Game Design for Hobbyists
Some people want to make their own video games. Maybe they think they can do better than the big companies can. Maybe they believe that originality is dead in the video game industry and they want to try and change that. Maybe they just have this idea that’s itching to be made and they’re convinced they can do it. There are probably as many reasons for developing one’s own video game as there are gamers who want to try. However, perhaps the biggest pitfall to this is the problem of capital.
Video game companies are huge endeavors and even if someone takes on more loans than they could have a chance of paying off within their lifetime, they might still not have all the money they’d need. There’s also the little matter of needing to learn how to code. Fortunately, the software industry has seen this tendency and has decided it is a viable enough market to tap.
For starters, there’s . Currently in version 8.1 – or something like that, anyway – it is pretty much a tool for developing one’s own games. It has a number of features, including a pre-built coding structure that’s useful for people who want to build their own game engines with it. A few versions also have demos with simple graphics, showcasing what can be done with just the basic commands and features. The software is pretty cheap, but mastering it requires a lot of work. For one thing, while most any possible graphical or audio resource can be used, the software itself doesn’t come with any. There are also more than a few limitations on what it can do.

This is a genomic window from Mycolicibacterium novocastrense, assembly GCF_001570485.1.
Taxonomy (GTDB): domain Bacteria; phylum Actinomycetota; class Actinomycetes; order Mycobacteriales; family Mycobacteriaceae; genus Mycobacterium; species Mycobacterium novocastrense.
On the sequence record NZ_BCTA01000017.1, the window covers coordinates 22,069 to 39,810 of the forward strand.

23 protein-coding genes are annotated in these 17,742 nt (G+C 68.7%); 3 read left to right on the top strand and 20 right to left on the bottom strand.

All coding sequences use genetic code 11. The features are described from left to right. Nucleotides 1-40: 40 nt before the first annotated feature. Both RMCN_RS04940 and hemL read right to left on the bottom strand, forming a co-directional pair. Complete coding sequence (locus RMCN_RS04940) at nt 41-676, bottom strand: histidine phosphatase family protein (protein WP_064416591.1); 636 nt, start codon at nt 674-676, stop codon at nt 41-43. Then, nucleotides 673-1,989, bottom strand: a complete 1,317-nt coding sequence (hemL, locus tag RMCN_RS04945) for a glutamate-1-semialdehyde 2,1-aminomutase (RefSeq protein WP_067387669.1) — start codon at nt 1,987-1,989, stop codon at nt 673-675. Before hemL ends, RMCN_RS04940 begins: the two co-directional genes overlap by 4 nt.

For those that only want to make an RPG, there’s RPG Maker. Enterbrain’s product has built-in resources for graphics and music, pre-constructed effects common to most RPGs, and a coding language of its own. There’s an incredible amount of depth and flexibility inherent in the design, which can be further customized using the built-in coding language. The combination allows would-be designers to mimic virtually any system they’ve seen in a 2D RPG – including a turn-based tactical combat grid, akin to Final Fantasy Tactics or Tactics Ogre.
Another option that is slowly becoming more popular for people that don’t want to learn actual programming code is to use Multimedia Factory. This particular choice of software still has a few problems, but the interface is easy to understand and should be familiar to anyone that’s messed around with Flash. It functions much like Game Maker in some respects, but also suffers from a similar number of limitations. It was also made as a general software design suite, rather than one dedicated to games, so a few features would-be game designers would want or need aren’t included.